A common question I hear from moms is, “How do you homeschool with toddlers?”
Sometimes it’s moms questioning whether or not they should even consider homeschooling, because the idea of adding something extra to the job of raising little people who are still in diapers, can’t dress themselves, and are constantly requesting snacks (on very specific plates) sounds ridiculous! You may be just trying to survive till naptime…I get it!
Sometimes the question comes from moms who are currently homeschooling, but now feel inadequate because life feels a bit in a state of…well, messy. Trust me—I get that too!
I wish I had some genius advice to give…a fantastic secret to share. But I think the secret is this: Things will be messy, things will be in flux, things may look a lot more like home and less like school. So we have to get okay with this…We have to embrace our families and our lives where they are.
Which is all fine and dandy in theory—but really…what does that look like? How is that lived out?
Here’s what it looks like for me…
It Looks Messy
If you are leaving toddlers or preschoolers to their own devices for more than five minutes (always in a safe/secure place—obviously)…they will make a mess. They have wild imaginations, short attention spans—and no concept of putting something away before moving on to the next thing. Also, they have no concept of not “mixing,” their toys! This can be hard for us Type A moms (after 6 kids, I consider myself a Type A in Recovery—I’ve learned to let a lot of things go…)! I will still spend hours organizing toy bins…But without fail, I end up with Legos in Barbie’s bath tub, Elmo in the Barbie House, Dinosaurs in the purse, Darth Vader in the Cinderella shoe…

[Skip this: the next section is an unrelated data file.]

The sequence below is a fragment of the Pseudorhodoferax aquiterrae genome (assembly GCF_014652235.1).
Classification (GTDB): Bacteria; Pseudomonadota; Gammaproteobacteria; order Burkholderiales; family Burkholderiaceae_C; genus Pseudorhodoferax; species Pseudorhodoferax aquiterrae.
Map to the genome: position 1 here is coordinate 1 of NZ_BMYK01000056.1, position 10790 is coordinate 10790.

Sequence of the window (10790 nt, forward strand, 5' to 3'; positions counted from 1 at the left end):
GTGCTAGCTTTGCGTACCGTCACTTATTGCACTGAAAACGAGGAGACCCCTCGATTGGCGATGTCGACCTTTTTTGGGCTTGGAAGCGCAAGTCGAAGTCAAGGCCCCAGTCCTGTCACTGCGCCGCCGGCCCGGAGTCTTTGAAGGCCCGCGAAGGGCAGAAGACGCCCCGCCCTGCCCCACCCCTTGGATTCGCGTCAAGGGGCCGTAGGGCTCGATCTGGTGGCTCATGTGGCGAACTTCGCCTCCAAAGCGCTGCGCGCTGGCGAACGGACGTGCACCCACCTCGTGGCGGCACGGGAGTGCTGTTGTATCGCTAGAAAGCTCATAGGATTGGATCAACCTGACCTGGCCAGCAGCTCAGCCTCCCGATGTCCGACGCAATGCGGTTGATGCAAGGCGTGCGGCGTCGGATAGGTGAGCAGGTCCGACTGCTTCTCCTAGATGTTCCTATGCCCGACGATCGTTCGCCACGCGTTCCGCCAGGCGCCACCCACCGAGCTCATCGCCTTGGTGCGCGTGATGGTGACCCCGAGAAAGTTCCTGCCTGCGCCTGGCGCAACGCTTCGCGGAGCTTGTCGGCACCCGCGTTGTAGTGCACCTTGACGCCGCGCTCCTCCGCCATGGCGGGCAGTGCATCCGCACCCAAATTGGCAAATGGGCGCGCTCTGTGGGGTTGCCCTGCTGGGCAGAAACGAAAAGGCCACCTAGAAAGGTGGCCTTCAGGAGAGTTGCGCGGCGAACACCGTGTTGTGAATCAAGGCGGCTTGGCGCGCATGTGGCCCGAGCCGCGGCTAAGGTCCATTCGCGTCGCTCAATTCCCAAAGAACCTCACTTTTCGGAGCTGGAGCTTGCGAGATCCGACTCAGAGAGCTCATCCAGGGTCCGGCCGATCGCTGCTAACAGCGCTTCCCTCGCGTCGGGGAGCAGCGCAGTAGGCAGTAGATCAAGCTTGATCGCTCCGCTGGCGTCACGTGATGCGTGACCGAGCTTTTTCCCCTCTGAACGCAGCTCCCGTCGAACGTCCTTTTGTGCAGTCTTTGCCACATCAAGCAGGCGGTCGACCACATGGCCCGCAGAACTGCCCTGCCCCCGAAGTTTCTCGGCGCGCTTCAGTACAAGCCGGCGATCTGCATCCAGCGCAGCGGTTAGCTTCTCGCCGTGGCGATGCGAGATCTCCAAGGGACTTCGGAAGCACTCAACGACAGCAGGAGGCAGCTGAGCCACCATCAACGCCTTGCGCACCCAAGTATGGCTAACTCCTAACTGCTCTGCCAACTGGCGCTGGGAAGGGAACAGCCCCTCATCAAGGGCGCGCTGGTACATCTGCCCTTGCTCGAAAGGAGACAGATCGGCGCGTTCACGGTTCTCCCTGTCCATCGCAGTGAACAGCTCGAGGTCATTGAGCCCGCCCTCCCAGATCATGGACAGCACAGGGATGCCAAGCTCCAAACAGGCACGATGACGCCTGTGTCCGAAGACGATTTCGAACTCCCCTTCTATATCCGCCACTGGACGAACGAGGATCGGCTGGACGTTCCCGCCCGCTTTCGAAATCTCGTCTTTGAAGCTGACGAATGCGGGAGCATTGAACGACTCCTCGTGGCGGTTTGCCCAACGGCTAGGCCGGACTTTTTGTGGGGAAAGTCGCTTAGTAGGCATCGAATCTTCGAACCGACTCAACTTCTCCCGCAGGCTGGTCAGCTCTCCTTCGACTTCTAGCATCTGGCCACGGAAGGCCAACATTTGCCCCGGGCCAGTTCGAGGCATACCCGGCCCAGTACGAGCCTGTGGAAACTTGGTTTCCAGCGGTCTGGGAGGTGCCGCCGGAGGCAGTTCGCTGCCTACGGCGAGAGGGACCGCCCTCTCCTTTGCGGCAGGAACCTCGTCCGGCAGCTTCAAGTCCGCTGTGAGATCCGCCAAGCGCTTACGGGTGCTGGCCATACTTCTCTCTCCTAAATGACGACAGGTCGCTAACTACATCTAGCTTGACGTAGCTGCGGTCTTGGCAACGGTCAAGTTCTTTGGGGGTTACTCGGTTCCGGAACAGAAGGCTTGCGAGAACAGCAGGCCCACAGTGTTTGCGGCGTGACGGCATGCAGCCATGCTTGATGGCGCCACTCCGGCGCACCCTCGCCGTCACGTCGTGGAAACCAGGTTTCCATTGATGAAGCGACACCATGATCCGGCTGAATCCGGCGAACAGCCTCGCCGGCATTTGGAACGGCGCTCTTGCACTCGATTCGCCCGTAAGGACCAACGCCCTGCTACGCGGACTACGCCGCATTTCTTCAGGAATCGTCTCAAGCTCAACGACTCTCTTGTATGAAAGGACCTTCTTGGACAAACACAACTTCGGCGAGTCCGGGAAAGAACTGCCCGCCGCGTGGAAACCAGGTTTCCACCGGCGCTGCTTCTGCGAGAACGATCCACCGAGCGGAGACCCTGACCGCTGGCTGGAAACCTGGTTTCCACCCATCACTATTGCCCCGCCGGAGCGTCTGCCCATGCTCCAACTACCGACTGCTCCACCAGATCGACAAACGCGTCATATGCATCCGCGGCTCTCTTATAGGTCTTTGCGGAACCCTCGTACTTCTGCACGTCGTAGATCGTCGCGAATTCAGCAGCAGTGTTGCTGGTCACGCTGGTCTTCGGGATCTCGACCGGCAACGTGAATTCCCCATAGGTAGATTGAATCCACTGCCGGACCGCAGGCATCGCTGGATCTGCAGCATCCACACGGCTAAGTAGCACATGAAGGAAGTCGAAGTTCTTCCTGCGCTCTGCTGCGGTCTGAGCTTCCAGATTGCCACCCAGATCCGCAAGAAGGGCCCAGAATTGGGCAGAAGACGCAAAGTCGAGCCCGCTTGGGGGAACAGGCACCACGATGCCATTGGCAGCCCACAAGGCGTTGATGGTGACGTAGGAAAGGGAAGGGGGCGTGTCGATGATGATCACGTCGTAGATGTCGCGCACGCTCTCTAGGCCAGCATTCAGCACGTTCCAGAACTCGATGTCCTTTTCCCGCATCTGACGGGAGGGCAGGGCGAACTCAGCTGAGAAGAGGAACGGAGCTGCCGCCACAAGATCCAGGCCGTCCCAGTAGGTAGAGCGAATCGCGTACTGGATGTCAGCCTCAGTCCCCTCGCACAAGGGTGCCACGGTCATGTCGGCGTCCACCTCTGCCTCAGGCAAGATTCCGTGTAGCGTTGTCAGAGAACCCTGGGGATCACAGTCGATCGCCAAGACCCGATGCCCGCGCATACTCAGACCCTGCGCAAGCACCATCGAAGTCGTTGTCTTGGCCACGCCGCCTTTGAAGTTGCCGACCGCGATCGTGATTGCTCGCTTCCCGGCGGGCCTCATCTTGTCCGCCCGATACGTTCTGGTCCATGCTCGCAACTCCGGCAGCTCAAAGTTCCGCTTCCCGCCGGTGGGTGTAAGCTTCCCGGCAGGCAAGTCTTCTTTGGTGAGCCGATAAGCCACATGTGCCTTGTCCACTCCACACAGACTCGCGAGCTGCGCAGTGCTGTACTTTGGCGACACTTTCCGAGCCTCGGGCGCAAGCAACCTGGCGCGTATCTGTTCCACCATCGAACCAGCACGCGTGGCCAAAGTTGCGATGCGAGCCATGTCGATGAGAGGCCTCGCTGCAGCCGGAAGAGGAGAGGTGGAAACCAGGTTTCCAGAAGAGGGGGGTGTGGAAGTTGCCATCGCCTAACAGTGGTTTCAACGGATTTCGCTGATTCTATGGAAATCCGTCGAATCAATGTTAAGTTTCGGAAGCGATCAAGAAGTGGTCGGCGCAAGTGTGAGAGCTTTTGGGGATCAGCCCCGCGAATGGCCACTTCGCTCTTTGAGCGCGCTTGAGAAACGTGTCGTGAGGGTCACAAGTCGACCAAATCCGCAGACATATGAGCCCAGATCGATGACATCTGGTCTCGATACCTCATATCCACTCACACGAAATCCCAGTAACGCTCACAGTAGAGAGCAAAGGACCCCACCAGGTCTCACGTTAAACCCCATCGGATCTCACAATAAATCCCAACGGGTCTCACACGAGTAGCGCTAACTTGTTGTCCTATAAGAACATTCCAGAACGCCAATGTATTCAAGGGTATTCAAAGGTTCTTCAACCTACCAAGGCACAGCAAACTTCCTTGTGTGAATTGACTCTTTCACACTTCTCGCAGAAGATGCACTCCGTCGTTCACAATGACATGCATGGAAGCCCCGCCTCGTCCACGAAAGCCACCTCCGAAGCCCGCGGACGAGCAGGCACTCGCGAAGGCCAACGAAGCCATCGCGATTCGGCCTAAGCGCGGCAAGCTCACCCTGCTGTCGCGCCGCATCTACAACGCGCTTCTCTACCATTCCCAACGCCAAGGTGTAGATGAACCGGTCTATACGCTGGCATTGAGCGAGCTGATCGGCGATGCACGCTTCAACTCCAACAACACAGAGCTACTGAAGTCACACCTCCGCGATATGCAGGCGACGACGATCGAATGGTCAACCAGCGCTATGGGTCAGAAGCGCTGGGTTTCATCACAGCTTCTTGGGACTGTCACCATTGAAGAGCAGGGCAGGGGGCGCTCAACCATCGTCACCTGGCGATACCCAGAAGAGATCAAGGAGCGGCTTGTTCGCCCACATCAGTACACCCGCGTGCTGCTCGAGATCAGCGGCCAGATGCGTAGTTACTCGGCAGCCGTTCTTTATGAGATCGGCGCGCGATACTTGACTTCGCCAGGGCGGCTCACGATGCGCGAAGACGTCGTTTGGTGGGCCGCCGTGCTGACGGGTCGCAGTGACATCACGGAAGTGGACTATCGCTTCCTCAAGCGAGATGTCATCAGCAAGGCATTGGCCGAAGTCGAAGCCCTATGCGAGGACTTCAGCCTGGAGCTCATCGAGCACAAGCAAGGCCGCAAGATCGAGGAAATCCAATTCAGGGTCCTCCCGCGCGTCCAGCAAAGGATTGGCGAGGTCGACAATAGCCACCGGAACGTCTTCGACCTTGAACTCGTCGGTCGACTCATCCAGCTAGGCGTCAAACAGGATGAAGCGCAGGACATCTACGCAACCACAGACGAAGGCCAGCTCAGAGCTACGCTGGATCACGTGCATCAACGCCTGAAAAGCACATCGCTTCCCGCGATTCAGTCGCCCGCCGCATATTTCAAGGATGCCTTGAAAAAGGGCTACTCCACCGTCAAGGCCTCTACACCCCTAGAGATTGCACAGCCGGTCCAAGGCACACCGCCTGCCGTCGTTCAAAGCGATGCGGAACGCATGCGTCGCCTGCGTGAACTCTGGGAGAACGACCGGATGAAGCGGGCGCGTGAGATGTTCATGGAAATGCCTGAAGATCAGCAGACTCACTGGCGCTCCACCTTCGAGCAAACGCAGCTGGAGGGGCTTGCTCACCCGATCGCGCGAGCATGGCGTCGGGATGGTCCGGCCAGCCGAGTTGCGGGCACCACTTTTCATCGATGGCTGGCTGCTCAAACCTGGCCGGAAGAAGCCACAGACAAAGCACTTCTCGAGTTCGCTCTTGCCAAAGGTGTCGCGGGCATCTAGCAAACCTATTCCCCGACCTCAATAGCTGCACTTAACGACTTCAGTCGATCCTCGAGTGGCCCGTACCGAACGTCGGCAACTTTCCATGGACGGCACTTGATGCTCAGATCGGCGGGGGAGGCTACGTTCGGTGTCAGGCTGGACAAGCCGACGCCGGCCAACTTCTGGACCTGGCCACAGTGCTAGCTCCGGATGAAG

So not only is my toy room a mess 80% of the time—toys are completely in the “wrong,” places. Which means, it takes twice as long to clean up! You may be thinking, “Jen, just throw the toys in a basket and get on with your life.” And sometimes I do that—when I am in cleaning crisis mode. But normally, if I’m taking the time to pick up toys, I really want them to be organized and put in the “right,” place. Ultimately, I think organized toys make it easier for kids to find what they want and be open to creative play. Basically, organized toys are just more inviting.
Here are pictures of my toy room/basement in its current state! Yikes! It was spotless about a week ago—but I’ve let it go most of the week, and definitely let it go over the weekend. This is pretty much my limit…cleaning the basement will be on my to-do list tomorrow (whether it gets done…that is a whole other story).
Creativity and Childhood is Messy
One last note about being okay with the messes…Even as they grew out of the toddler stage, my kids made wild, large, creative messes. It was part of the beauty of homeschooling…creative play with siblings. My oldest kids would build huge cities for Legos, Poly Pocket, Barbie, Thomas, and Little Critters…and they did it together. Not to mention libraries, hospitals, and grocery stores. I know some of their favorite memories are of the elaborate play senarios they created together.
I wish I could remember, (but goodness—I’m glad I didn’t know it at the time) the last time the three of them made a huge elaborate mess with their toys. One day it just ended.
Just like one day will be the last time they hold your hand walking through a parking lot. Or it’s the last bottle, last sippy cup, last diaper, last time they sleep with blankie or climb into bed with you…There are 1,000 small heartbreaks in motherhood.